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}}}Carey. 1984. Los Angeles, California. Chinatown.}}}}}}}}}
Ever heard the noise fingernails make when they’re digging into steel? No? Oh, well, when you’re on the other side of it—the screeching muffled but somehow also amplified by all that metal between you—it’s almost pretty. Sounds like whales singing.
“We ain’t got much time before those things get through that door,” I said, wrapping my belt around the interior hinge and cinching it tight. It wasn’t a great barricade, but it would hold for a few minutes. “And you’ve seen what they’ll do to us when that happens, so listen close, I’m only going to explain this once. No questions. None of that ‘oh no, that’s crazy, I don’t believe it’ garbage. After the shit you’ve seen in the last ten minutes, you lost the right to be skeptical.”
The kid’s eyes were the size of hubcaps. Couldn’t do much more than nod.
“Let me start from the top. There are angels—you haven’t seen those yet—but they look like little stars, just burning in the air right in front of you. They make a sound like the ocean in a storm, if a thousand people were drowning in it. They do something to people. They treat us like a math problem. They pick out all our little quirks and problems, every redundant or unnecessary bit, and they solve us. Usually when that happens, there’s a boom and a shudder and the person is just gone. No idea what happens to them.”
The door shook with a sound like a garbage truck hitting a telephone pole. The kid shivered. I went on.
“But sometimes a solve doesn’t go quite right, and the person doesn’t disappear. There’s something left over, like a remainder to that math problem. When that happens, the person pukes up a bunch of black shit that takes on a life of its own—that’s what those tar men that burned your friends to a crisp are. And the shell of the human being left over becomes this unkillable pyscho—that’s what the Chinese girl with the silver hair is, and that’s why she ate part of your girlfriend back at Madame Wong’s.”
The kid clearly wanted to cry, but was trying not to for my benefit.
“Oh, also the Empty Ones—that’s what we call those shells—do something to people, too. They take away bits of their humanity, until all that’s left are those faceless punks out there calling for your blood. There’s your rundown. You cool?”
“Y-yeah,” the kid said. “Super cool.”
There has never, in history, been a person less cool.
He was a little guy. 120 pounds and 5'4" on a good day. None of that muscle. He had the build of a man who survives solely on government cheese and instant noodles. There was a streak of light blue through his spiked blond hair, and he had some wispy facial fuzz that would require a second puberty to qualify as a mustache. He was wearing skintight blue jeans, fashionably torn, of course, and a faded T-shirt for a band called Red Wedding. Never heard of them. Made a mental note to check them out afterward, in his honor.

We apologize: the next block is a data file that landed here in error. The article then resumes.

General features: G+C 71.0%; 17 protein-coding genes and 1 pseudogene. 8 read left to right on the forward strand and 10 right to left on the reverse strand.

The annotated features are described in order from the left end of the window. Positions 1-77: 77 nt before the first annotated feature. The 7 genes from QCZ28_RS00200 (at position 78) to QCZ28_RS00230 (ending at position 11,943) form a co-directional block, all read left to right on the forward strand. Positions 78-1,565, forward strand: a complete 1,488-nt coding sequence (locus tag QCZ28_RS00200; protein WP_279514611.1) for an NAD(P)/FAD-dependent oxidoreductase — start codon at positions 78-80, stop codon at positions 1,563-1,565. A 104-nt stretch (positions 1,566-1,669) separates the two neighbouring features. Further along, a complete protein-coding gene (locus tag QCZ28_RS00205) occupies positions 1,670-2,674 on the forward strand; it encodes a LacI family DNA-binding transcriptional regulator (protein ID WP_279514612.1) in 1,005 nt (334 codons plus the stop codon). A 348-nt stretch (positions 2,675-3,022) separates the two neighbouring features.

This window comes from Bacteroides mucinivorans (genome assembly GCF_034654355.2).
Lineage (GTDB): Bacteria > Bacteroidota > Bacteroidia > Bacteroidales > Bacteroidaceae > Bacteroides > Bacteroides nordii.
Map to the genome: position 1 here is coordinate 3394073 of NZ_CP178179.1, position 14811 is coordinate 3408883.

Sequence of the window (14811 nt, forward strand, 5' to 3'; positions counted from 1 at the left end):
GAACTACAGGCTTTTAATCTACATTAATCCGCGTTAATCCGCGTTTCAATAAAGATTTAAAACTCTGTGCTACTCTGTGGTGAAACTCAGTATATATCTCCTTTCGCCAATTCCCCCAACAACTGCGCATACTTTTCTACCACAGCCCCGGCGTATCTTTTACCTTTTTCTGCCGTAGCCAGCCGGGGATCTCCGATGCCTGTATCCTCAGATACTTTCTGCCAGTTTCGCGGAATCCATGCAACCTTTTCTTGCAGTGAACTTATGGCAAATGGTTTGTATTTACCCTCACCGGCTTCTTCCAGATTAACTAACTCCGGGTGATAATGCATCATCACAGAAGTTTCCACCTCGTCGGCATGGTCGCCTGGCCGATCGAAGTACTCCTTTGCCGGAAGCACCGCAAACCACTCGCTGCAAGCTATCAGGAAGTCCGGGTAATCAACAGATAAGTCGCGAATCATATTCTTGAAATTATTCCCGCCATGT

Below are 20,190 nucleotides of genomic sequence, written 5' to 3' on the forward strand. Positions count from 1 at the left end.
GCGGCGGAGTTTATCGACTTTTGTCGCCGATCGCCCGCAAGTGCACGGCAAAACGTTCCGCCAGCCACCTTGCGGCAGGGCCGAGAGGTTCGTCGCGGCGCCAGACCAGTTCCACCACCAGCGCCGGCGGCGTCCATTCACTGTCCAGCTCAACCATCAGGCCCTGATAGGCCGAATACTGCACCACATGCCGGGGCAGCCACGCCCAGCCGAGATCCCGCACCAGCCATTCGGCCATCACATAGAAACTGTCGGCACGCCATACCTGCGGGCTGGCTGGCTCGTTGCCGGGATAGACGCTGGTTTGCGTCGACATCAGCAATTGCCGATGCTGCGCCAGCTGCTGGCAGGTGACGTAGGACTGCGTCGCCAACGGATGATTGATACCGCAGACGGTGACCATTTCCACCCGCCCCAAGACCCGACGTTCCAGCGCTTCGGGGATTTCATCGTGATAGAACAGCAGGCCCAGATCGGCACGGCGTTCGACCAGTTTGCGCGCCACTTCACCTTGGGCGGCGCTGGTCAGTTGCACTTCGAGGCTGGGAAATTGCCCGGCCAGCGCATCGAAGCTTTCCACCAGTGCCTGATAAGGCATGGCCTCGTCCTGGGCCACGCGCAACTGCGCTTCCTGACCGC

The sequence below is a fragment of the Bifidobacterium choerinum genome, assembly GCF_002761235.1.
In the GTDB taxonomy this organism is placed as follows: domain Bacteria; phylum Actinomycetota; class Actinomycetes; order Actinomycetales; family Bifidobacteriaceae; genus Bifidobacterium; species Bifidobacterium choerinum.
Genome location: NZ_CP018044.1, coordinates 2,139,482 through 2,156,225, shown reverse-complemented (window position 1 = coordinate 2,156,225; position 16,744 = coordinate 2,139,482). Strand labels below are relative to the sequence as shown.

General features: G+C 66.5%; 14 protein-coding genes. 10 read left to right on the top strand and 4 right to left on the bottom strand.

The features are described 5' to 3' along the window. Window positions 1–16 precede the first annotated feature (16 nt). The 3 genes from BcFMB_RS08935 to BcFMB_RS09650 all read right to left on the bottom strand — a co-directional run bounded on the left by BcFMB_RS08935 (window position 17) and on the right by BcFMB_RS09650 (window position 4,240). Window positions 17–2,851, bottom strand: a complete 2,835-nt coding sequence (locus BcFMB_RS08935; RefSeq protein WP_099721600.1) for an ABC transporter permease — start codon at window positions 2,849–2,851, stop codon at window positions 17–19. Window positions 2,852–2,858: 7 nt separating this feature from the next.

“All right,” I said, and clapped the kid on the shoulder reassuringly. “So here’s the plan: when I say go, you’re gonna take this broom and run out the door swinging.”
“What? Like hell!” The kid tried to cringe back from me, but there wasn’t much room in the walk-in freezer. He just kind of cowered around the frozen peas.
“Listen, kid, remember earlier? When I said ‘you know what they’re gonna do to us?’ I didn’t mean you. They’re not gonna do a damn thing to you. They don’t care about you. You’re an object. You’re not even an obstacle. The only thing they want is me. The only reason your friends died—and I am so sorry to say this—is because they were in the way. They were in between those things, and me. I’m what they want, and what I’m really doing here is asking you for a favor. I need you. I need you to save my life.”
“Save you? How?”
“You go out that door swinging, and maybe it throws them off their game for just a few seconds. A few seconds for me to run. They’ll all chase after me, but they won’t spare you a second glance. Those few seconds are all you can buy me, but it’s better than nothing. I’m hurt, and I was never all that fast to start with, so I probably won’t make it far, but I’ve gotta try. Please, kid. Just a few seconds of broom swinging and maybe some yelling, if you’re feeling up to it. That’s all I’m asking from you, and then you turn around and you run like hell and forget about all this. Except for the part where you’re a hero. My hero.”
“They’ll kill me, they’ll—”
“They wouldn’t piss on you if you were on fire. You’re a gnat. You’re not even something worth swatting away. As long as you don’t actually hit one of them, they’ll forget about you the second they see me.”
“I don’t hit ’em?”
“No, kid. It wouldn’t do a damn thing if you hit one anyway. Just swing that broom around, make a big show.”
The kid swallowed hard. Had an Adam’s apple like a kneecap. He bit his lip and nodded.
I gave him the broom. He wielded it like Excalibur.
I opened the door, and he charged out screaming, swinging it in broad strokes like a battleaxe.
The Chinese girl with the silver hair—that’s Jie, more on her later—punched straight through his chest. Sent his heart splattering into the wall. It almost hit me, as I ran for the window.
I tucked into a ball just as I hit the glass, and didn’t even try to break my fall.
My name is Carey, and I wasn’t always an asshole.
Well, I wasn’t always this much of an asshole.
Let me tell you about how I got here, and maybe you’ll understand.
Copyright © 2017 by Robert Brockway